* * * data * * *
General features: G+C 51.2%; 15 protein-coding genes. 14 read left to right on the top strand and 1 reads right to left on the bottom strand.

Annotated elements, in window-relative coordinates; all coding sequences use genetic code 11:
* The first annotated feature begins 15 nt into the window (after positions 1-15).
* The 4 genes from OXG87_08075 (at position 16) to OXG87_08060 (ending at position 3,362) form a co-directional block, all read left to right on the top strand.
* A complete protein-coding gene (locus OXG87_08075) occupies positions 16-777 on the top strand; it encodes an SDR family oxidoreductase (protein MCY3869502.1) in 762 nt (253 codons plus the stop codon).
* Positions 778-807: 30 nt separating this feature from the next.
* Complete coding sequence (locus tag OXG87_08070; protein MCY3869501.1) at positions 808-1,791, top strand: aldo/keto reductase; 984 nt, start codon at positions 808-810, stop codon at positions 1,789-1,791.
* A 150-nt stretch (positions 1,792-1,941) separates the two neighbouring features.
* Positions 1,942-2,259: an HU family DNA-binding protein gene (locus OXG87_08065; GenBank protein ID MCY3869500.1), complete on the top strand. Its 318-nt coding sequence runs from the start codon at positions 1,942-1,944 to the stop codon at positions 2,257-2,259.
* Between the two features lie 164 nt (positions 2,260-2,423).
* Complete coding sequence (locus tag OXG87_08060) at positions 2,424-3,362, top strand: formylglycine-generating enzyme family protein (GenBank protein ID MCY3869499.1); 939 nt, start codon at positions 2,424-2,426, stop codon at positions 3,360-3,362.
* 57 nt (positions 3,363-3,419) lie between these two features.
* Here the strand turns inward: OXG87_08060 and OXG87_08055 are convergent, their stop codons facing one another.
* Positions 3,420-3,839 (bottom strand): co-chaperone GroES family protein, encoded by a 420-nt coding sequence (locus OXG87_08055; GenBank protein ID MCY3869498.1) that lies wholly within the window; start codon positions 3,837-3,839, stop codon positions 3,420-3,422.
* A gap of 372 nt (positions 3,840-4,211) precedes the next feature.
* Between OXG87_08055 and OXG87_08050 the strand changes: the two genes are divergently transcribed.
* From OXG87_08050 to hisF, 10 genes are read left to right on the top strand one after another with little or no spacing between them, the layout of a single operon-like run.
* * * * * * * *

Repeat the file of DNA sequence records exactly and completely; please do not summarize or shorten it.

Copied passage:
General features: G+C 51.2%; 15 protein-coding genes. 14 read left to right on the top strand and 1 reads right to left on the bottom strand.

Annotated elements, in window-relative coordinates; all coding sequences use genetic code 11:
* The first annotated feature begins 15 nt into the window (after positions 1-15).
* The 4 genes from OXG87_08075 (at position 16) to OXG87_08060 (ending at position 3,362) form a co-directional block, all read left to right on the top strand.
* A complete protein-coding gene (locus OXG87_08075) occupies positions 16-777 on the top strand; it encodes an SDR family oxidoreductase (protein MCY3869502.1) in 762 nt (253 codons plus the stop codon).
* Positions 778-807: 30 nt separating this feature from the next.
* Complete coding sequence (locus tag OXG87_08070; protein MCY3869501.1) at positions 808-1,791, top strand: aldo/keto reductase; 984 nt, start codon at positions 808-810, stop codon at positions 1,789-1,791.
* A 150-nt stretch (positions 1,792-1,941) separates the two neighbouring features.
* Positions 1,942-2,259: an HU family DNA-binding protein gene (locus OXG87_08065; GenBank protein ID MCY3869500.1), complete on the top strand. Its 318-nt coding sequence runs from the start codon at positions 1,942-1,944 to the stop codon at positions 2,257-2,259.
* Between the two features lie 164 nt (positions 2,260-2,423).
* Complete coding sequence (locus tag OXG87_08060) at positions 2,424-3,362, top strand: formylglycine-generating enzyme family protein (GenBank protein ID MCY3869499.1); 939 nt, start codon at positions 2,424-2,426, stop codon at positions 3,360-3,362.
* 57 nt (positions 3,363-3,419) lie between these two features.
* Here the strand turns inward: OXG87_08060 and OXG87_08055 are convergent, their stop codons facing one another.
* Positions 3,420-3,839 (bottom strand): co-chaperone GroES family protein, encoded by a 420-nt coding sequence (locus OXG87_08055; GenBank protein ID MCY3869498.1) that lies wholly within the window; start codon positions 3,837-3,839, stop codon positions 3,420-3,422.
* A gap of 372 nt (positions 3,840-4,211) precedes the next feature.
* Between OXG87_08055 and OXG87_08050 the strand changes: the two genes are divergently transcribed.
* From OXG87_08050 to hisF, 10 genes are read left to right on the top strand one after another with little or no spacing between them, the layout of a single operon-like run.